Take away: Don’t operate outside of your covering. Effective leaders maintain a level of accountability.
3. Effective leaders know how to plan.
Before beginning work on the wall, Nehemiah took some time to inspect it. He took into account the full scope of work that was before him before sharing his plan with the officials. Instead of simply identifying a problem, he presented a solution and a plan to solve the problem.
A well thought out plan means increased support and buy-in from others. Scripture tells us that we must first count the costs and consider whether or not we have enough resources to complete a task. In law enforcement, we often times work with extremely limited resources. Therefore, it is essential as leaders that we know how to plan so that we can effectively utilize what is available to us (time, manpower, finances, equipment, etc.).
Take away: Effective leaders are solution oriented, not problem oriented. They know how to plan in order to get things done, and maximize even the smallest of opportunities.
4. Effective leaders delegate responsibility.
When Nehemiah began rebuilding the wall, he recognized that the task was too big for him to complete alone. Accordingly, he enlisted the help of multiple people to help him complete the project.
By delegating responsibilities, it allows us as leaders to do two things. First, it allows us to stay in our lane. Effective leaders know how to operate in their strengths and enlist others to operate where they may be weak, but others may be strong. Secondly, delegating responsibility fosters an atmosphere of trust. When peers and subordinates know that they’ve been entrusted to come along side a leader, it builds the trust between them.
There is an additional benefit here. As leaders, we should always be working to build up those around us. When we delegate, we give other people an opportunity to rise up and become leaders themselves. Their success becomes your legacy.
Take away: Stay in your lane. There’s less traffic there.
5. Effective leaders work hard.
Nehemiah didn’t only delegate work and responsibility; he also worked diligently. Scripture tells us that they worked from the first light of dawn until the stars came out. It goes on to say that none of the men, Nehemiah included, took off their clothes or laid down their weapons, even when it was time to sleep.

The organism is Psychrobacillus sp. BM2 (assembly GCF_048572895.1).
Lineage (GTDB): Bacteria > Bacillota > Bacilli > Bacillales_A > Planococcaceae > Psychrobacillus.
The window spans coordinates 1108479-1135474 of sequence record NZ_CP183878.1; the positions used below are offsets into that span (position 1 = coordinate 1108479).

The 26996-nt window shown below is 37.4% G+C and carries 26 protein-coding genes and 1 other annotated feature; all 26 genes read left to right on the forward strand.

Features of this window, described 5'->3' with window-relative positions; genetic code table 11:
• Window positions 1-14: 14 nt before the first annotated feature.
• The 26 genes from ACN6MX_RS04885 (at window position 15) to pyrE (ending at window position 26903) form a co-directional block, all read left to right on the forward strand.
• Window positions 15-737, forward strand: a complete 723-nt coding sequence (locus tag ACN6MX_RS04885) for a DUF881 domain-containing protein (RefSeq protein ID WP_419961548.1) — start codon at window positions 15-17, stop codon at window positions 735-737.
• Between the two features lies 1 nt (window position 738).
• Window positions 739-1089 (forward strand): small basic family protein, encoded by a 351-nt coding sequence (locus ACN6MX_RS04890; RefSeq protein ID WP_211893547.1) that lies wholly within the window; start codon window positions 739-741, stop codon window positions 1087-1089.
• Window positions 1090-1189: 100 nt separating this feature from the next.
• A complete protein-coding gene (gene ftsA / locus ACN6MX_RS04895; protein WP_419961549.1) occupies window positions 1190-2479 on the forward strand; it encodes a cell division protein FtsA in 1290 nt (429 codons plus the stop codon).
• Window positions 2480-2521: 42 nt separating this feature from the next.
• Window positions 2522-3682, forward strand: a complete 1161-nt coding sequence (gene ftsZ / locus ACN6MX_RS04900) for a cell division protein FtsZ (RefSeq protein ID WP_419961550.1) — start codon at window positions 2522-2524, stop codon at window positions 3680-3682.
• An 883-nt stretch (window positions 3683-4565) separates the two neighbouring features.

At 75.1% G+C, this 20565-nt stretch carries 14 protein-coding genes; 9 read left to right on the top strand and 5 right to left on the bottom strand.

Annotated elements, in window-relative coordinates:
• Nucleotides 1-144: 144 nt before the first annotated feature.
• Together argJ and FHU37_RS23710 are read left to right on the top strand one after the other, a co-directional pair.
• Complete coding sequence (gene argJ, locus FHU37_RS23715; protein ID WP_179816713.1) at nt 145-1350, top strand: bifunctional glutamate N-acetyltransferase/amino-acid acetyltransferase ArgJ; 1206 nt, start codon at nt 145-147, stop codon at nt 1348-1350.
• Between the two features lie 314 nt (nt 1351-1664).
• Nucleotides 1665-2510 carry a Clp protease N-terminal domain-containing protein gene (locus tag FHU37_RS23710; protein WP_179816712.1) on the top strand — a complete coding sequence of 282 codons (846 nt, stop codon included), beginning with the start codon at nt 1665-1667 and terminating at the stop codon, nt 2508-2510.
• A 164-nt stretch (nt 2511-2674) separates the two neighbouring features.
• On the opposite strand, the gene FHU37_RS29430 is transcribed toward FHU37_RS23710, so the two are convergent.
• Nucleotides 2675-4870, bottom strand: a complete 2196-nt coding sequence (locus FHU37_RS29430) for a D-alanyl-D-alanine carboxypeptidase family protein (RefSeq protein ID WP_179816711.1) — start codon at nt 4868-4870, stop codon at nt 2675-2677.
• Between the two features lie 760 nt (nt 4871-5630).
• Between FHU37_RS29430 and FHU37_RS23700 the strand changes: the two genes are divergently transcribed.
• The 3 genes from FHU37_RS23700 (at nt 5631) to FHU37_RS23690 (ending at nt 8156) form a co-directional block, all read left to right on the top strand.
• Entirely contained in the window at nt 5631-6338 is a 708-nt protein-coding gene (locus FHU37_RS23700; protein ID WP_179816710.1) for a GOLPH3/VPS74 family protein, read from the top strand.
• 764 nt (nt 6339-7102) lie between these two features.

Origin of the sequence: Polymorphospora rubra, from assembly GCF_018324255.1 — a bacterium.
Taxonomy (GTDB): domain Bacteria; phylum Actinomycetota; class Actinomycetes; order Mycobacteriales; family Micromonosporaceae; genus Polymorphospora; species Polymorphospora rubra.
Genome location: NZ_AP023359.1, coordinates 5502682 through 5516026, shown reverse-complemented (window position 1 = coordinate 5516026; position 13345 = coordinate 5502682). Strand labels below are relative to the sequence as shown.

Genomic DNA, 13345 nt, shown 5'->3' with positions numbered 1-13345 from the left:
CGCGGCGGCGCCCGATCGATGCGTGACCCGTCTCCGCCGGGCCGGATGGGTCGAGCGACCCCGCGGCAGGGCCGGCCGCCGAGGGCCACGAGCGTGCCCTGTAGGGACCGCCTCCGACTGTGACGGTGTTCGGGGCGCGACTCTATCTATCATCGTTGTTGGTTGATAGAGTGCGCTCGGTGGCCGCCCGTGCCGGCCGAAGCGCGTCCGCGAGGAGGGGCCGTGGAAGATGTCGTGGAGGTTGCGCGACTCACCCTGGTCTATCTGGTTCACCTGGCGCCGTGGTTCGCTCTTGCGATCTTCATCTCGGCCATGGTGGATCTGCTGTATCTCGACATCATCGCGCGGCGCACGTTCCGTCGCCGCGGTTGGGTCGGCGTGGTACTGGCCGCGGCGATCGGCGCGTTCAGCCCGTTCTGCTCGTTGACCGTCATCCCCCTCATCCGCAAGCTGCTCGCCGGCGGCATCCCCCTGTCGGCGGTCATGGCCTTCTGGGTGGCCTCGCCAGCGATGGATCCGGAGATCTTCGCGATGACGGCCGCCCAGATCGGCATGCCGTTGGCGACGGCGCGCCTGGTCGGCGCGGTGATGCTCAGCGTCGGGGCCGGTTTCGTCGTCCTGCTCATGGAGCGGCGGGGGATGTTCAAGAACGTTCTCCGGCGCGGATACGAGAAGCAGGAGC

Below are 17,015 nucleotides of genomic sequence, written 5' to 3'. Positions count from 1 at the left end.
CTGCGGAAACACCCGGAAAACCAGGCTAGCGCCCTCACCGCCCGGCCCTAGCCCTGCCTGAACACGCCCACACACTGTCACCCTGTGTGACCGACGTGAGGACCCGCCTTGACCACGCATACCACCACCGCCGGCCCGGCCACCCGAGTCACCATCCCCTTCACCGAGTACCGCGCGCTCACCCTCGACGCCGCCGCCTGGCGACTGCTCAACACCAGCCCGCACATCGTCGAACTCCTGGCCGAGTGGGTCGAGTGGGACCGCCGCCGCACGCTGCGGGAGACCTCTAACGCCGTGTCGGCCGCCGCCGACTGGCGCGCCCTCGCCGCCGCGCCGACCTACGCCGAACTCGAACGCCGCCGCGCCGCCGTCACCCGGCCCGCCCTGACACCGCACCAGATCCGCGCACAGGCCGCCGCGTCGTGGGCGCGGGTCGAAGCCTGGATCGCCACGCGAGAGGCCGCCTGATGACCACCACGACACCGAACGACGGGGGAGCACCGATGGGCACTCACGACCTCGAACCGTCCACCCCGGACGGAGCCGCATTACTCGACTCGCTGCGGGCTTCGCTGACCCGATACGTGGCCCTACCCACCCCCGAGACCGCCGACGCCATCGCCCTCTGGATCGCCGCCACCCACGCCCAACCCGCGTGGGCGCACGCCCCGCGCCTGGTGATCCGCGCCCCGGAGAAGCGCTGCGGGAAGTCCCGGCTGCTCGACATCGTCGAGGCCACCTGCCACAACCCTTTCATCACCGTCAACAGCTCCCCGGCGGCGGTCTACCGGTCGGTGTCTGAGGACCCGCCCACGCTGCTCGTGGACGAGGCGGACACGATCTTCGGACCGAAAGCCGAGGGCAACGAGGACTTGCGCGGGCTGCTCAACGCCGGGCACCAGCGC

All too often, an unexpected incident or crisis may result in us having to work unexpectedly long hours. The people you lead will miss holidays, important family events and rest as a result. As leaders, it is essential that we sacrifice alongside those we lead. We don’t want to over do it, but at times, it can’t be avoided.
In law enforcement, we should recognize that our bonds are often a result of our common struggles, not just our common interests. If everyone you lead is struggling to get by, while you rest comfortably in the office, there is a good chance they won’t follow or support you for much longer.
Take away: Show, don’t tell. Lead by example.
6. Effective leaders are prepared for the unknown.
As the wall was being rebuilt, the builders faced an increasingly agitated enemy. In response, Nehemiah posted guards on the wall at the low points and exposed areas. We also know that the workers worked with tools in one hand, and weapons in the other.
Law enforcement officers have to be prepared to go from calm to critical at a moments notice. Effective leaders know how to equip their team with the tools necessary to get the job done. They also have to know that the job can change in an instant. That means effective leaders have to be flexible, intuitive and be able to have a measure of forethought; the ability analyze information and prepare for unexpected events.
Take away: Hope for the best, prepare for the worst.
These are just a few of the many examples of leadership that we can glean from Nehemiah. I encourage you to read the scripture for yourself and see what other characteristics of effective leadership you can uncover. By incorporating some of these simple lessons into your day-to-day practices, you will be well on your way to developing as an effective leader!
www.The12Initiative.com I RyanM. Dunlap